We're delighted to have collaborated on this piece with Pierre Landy, executive mentor to legal leaders and ex-GC at Yahoo, Ledger, and The Walt Disney Company. To learn more about Pierre, check out his Legal Spotlight here.
Of course, you’re a brilliant professional and you’re certainly very nice (especially if you subscribe to the Legal Means Business podcast on YouTube, Spotify, or Apple Podcasts 😉). But do you know what happens when your business colleagues or counterparts call and you’re not there to answer? And how long on average do they have to wait to know that you’ve actually read their email?
All of these elements contribute to the “client experience” and, believe me, a good client experience is essential if you expect to thrive as an in-house legal professional!
Working on your client experience can make all the difference to both internal and external relationships. In this article, I’m going to share a little exercise that I had the opportunity to practice and share with many teams that I’ve worked with over the years.
So, what is the “client experience”? At its core, it’s about putting yourself in the shoes of your clients - the users of your legal products, processes, and services.
The client experience, also known as the “client journey”, is a concept born in the 80s in the airline industry. In the 80s, getting on a plane was something ultra-complicated! You had to phone, wait, choose a plane, then pay, send a cheque, then wait for your ticket… and it goes on.
In short, this was an ultra-complex process that was clearly designed to simplify the life of the company but not the life of the customers.
The airline industry pretty much stayed like this until the arrival of a certain Jan Carlzon at the head of the airline SAS. Jan wanted to change everything! For him, the whole process had to be rethought not from the company's point of view but from the customer's point of view. And it is thanks to Jan that the concept of a “client journey” was born (and that booking a plane ticket is no longer such an ordeal!).
“But Pierre, what does this have to do with my legal team?”
Well, here’s an example. Let’s say you work in the office and have a phone line. It’s Friday morning, the phone rings but you’re in a meeting. Your legal team colleague who hears the phone ringing can react in a number of different ways. This is where it gets interesting...
Perhaps they don’t answer and they let the phone continue to ring. Sure, they can say to themself, "I'll let it ring because I really don't see why I should pick up Pierre’s phone". That's one option.
They could pick up the phone and say, "No, Pierre is not here. Goodbye!". And hang up…
They could pick up and say, "Pierre is not here. Can I take a message?”. A little better.
They could pick up and say, "Pierre is not here. Can I help you?”. Sounds a little more friendly.
Or they could pick up the phone and say, "Pierre’s not here. Can I help you? Ah, yes, of course! I have our NDA template! I'll send it to you right away". This is much better, right?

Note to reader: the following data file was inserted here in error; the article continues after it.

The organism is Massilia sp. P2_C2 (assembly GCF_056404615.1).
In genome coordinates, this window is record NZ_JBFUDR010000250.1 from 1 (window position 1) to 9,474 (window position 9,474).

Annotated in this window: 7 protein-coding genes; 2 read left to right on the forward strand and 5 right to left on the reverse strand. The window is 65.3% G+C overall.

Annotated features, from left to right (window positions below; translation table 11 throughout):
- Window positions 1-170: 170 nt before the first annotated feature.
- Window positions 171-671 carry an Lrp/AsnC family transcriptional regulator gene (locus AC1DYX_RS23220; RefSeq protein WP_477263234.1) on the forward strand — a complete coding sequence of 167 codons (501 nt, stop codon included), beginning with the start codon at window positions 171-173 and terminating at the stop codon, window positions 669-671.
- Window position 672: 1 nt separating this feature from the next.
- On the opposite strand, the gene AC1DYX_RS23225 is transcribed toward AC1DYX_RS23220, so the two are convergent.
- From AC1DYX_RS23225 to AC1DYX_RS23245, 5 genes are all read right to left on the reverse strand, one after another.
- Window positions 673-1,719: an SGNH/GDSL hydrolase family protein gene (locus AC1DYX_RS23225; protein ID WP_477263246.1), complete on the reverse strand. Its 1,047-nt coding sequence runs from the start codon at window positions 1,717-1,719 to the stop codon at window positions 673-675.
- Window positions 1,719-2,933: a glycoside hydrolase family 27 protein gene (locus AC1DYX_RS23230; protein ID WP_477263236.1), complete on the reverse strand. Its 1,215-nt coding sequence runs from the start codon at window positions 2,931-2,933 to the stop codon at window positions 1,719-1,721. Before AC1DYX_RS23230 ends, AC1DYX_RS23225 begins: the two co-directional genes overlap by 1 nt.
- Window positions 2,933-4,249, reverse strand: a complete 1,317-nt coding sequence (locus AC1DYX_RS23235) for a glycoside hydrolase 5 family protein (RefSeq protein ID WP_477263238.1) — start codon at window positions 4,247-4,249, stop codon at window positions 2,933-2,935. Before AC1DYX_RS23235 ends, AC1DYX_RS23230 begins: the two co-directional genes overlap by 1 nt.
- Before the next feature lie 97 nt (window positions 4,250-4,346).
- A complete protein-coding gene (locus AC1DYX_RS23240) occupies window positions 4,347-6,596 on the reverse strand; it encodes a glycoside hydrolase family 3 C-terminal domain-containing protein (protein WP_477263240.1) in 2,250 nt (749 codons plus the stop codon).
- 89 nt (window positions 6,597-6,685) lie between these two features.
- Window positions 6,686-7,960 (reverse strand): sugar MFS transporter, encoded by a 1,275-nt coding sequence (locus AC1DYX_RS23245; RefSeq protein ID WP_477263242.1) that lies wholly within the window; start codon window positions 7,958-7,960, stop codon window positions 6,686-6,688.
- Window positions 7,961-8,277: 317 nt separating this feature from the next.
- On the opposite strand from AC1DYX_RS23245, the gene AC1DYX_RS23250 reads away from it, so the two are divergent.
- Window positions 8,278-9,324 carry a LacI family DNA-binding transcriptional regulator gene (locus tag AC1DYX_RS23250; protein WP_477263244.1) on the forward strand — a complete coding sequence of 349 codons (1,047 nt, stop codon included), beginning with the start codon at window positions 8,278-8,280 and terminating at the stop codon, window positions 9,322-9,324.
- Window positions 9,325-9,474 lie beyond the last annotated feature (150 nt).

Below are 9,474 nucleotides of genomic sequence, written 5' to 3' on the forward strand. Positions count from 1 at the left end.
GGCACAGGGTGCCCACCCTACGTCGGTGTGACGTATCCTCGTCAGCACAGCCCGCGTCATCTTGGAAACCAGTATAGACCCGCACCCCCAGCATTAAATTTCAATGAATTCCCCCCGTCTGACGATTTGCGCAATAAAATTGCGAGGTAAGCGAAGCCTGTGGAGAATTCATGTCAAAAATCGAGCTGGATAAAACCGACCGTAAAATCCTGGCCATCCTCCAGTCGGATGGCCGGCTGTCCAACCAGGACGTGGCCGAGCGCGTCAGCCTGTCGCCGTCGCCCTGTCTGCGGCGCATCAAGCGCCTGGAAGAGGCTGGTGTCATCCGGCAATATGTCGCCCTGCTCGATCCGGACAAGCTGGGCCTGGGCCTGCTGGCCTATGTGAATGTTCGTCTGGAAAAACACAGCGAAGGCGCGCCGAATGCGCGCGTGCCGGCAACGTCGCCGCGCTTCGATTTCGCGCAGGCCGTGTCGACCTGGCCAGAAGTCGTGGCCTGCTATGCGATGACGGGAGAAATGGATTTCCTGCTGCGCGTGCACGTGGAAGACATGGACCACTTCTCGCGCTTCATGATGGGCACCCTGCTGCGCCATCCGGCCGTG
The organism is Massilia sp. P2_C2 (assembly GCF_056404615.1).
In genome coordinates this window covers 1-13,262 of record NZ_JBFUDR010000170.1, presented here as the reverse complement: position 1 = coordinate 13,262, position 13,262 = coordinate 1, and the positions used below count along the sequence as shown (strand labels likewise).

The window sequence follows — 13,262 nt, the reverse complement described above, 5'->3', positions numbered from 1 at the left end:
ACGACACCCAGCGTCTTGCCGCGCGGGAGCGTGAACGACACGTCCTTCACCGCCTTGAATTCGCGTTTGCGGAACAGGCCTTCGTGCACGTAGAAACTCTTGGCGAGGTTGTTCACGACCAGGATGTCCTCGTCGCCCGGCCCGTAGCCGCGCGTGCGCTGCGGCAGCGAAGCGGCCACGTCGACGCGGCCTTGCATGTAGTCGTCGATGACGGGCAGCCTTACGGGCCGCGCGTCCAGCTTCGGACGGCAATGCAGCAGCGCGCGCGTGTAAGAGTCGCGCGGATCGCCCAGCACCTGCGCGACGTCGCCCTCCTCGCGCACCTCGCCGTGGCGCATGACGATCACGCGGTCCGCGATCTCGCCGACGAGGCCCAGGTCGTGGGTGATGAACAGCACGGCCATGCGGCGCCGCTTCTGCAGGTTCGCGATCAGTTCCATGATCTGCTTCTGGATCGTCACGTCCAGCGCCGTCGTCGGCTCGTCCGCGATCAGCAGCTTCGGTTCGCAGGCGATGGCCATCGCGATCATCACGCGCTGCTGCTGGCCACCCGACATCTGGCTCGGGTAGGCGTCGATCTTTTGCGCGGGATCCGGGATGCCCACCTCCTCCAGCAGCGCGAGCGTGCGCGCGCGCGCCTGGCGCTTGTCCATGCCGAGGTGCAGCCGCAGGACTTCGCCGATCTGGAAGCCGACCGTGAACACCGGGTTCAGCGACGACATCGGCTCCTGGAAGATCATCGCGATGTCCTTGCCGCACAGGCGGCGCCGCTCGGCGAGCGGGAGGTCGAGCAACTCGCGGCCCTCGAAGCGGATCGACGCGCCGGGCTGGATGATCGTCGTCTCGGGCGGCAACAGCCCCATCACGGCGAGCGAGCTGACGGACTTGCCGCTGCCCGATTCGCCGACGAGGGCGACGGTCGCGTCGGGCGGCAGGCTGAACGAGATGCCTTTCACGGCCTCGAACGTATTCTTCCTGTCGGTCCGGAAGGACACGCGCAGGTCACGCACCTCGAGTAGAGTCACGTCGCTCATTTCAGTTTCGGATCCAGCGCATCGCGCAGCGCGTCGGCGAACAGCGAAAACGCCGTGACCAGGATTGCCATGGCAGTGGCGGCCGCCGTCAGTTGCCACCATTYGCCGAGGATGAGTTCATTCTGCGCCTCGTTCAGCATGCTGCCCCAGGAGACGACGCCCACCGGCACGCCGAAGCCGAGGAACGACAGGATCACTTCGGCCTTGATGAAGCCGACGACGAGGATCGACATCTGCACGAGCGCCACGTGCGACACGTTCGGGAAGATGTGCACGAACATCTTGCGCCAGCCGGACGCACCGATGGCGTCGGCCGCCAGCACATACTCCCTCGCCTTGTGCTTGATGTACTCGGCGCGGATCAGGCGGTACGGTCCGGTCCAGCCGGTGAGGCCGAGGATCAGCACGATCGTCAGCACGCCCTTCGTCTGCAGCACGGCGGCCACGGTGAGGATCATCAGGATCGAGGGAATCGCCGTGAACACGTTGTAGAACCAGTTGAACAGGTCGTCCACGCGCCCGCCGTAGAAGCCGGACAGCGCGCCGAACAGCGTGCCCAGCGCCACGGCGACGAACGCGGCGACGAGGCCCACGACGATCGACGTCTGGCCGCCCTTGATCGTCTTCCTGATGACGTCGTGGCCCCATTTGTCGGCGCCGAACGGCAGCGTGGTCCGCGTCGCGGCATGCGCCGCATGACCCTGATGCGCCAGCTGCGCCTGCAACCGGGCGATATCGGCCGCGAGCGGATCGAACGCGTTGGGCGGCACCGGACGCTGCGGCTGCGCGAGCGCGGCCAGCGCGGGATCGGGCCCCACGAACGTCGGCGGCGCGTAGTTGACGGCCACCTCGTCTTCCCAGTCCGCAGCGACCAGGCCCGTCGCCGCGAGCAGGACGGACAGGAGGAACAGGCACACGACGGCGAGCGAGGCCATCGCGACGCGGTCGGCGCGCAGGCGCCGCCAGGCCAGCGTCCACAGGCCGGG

In this example, the answers can be radically different - and, as a result, so can your client’s experience be! It totally depends on the way your colleague answered - or did not answer - the phone and responded to the call.
The challenge of the “client experience” is to realize that every time one of your internal or external customers comes into contact with a member of your team, it’s an unrepeatable chance to make a good impression (or vice versa!). This is what we call a "moment of truth" - that one occasion that may never present itself again to make a great (often, first) impression!
The exercise I’ve had much success with involves taking a task that comes up regularly.
Let's take the very concrete example of negotiating a contract. We can then break this task down into all the "moments of truth" that we can think of.
For example, first, you are contacted by your sales team; then comes the first meeting; then the first contract draft; then the first exchange with the partner; the second contract draft, perhaps a physical negotiation meeting, the signing of the contract and then the implementation of the contract internally… and so on and so forth. You can unravel the entire process.
The idea is to take each of these elements and sort them into two columns:
For example, when you’re contacted by a salesperson, the legal team could commit to responding within 24 hours (where legitimately possible). This will manage expectations and deliver a better client experience.
List all ideas where you can improve for each of the "moments of truth". By the end, you'll have a whole new process!
Ideally, the whole team decides to make what is called a "client promise". This is the new way of doing things that the whole legal team has decided to implement.
You could all decide to respond to all emails within 24 hours. But be sure to be clear! Replying does not necessarily mean giving the solution but acknowledging the request at an absolute minimum.
You can simply write back: "Thanks for your email. I’m currently working on a prioritised topic and I'll get back to you by Friday". This is an answer. But for your internal (or external for that matter), it changes their experience! Instead of worrying that their e-mail was swallowed by a black hole from which it will never return, they are confident that their email was received and that it will be processed in the near future.
There are endless examples of improving the client experience to build stronger relationships, offer confidence to your internal or external clients, and streamline processes!
So how about it? Are you ready? Which tasks would you like to improve? And how? Over to you to create the best client experience for your respective teams and company!